That title’s a real mouthful, right? The official name of the Switch’s latest indie darling is Cadence of Hyrule: Crypt of the NecroDancer featuring The Legend of Zelda. Yeah, like I said – it doesn’t really roll off the tongue. But don’t let it stop you – Cadence of Hyrule is every bit a classic Zelda adventure with the added wrinkle of a rhythm puzzle game. It’s not overly long, but Cadence of Hyrule is the kind of game that will kill you over and over again, and you’ll still keep begging for more. It’s a classic top-down Hyrule adventure, with a playable Link, Zelda, and guest-appearing Cadence from Crypt of the Necrodancer. It’s a cross-over you never would have expected, and one that quickly becomes an absolute treasure.
Cadence of Hyrule is, at its heart, an homage to all things Zelda. I can’t think of an enemy, or beloved character, who doesn’t make at least one appearance. Maybe the Owl from Link’s Awakening? And Epona… poor, always forgotten Epona. But yep, Tingle’s here. And he has one of the coolest gadgets you could wish for ready to help you on your quest. You see, the Cadence (the heroine from NecroDancer) falls through a portal into Hyrule, and the villain of her world (Octavo) puts the world to sleep, monsters unleashed in every corner of the world.
You start as Cadence in what serves as the tutorial to how things work when Hyrule and NecroDancer collide. Cadence of Hyrule is a rhythm game at heart, but you can play it without the rhythm aspects in what amounts to the game’s “Easy Mode” which is honestly how I played almost all of it. CoH is a hard game, but not unforgiving. You will make progress, and you’ll learn how to take out each enemy, as you learn their patterns of movement. They move to a beat, and so do you, and anticipating their actions becomes something of an artform.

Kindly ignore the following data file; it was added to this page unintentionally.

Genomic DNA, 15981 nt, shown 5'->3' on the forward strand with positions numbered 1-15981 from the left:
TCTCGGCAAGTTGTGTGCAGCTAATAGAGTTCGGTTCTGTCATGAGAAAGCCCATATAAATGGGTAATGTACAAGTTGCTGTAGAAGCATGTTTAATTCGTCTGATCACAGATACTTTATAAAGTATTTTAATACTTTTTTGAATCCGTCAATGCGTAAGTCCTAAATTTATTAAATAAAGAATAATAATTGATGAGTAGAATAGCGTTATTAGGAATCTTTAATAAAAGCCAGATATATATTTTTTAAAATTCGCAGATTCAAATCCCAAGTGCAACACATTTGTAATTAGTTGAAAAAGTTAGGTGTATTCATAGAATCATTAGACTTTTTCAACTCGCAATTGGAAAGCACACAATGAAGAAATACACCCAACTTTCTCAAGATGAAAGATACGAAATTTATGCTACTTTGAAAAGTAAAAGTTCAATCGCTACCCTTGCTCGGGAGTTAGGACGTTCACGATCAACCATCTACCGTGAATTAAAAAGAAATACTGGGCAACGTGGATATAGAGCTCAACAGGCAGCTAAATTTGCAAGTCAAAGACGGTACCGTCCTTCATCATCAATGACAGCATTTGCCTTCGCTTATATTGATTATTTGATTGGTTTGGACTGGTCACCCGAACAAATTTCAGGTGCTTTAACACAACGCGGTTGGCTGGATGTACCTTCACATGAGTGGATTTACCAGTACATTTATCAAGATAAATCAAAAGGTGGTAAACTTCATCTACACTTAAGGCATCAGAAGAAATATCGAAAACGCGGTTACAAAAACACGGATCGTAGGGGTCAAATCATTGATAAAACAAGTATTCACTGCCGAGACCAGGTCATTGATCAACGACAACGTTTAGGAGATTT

When you die, you lose the rupees and lesser items you were holding, but you keep almost all other progress. You’ll get more heart containers, better weapons, and minibosses and dungeons will unlock new items to use which help you unlock more secrets and get to hard to reach places. It’s clear that the devs worked hand in hand with Nintendo to make sure this felt very much like a Zelda game. The reverence for the world of Hyrule is plain as day in the simply amazing music, art, and level design.
If there’s one thing I wish wasn’t a part of Cadence of Hyrule, it would be the randomized dungeons. On one hand, this keeps them fresh and means new playthroughs would be more fun, but on the other, it alsmost works against the player when they’re trying to beat them and help save the world. In fact, though there are plenty of dungeons (around five main ones, plus plenty of smaller ones), they’re not very much like Zelda dungeons at all. They’re sort of just places you rove through, get keys, and then face the bosses. The bosses, on the other hand, are amazing Zelda-quality fights.
I lost count of how many times I died on Octavo before finally beating him, only to find out that there’s even more darkness to be beaten afterwards. But that’s something I won’t spoil much more of. Just know that for $25, the best Zelda game to play between BotW and Link’s Awakening is here waiting for you. It’s something you don’t want to miss.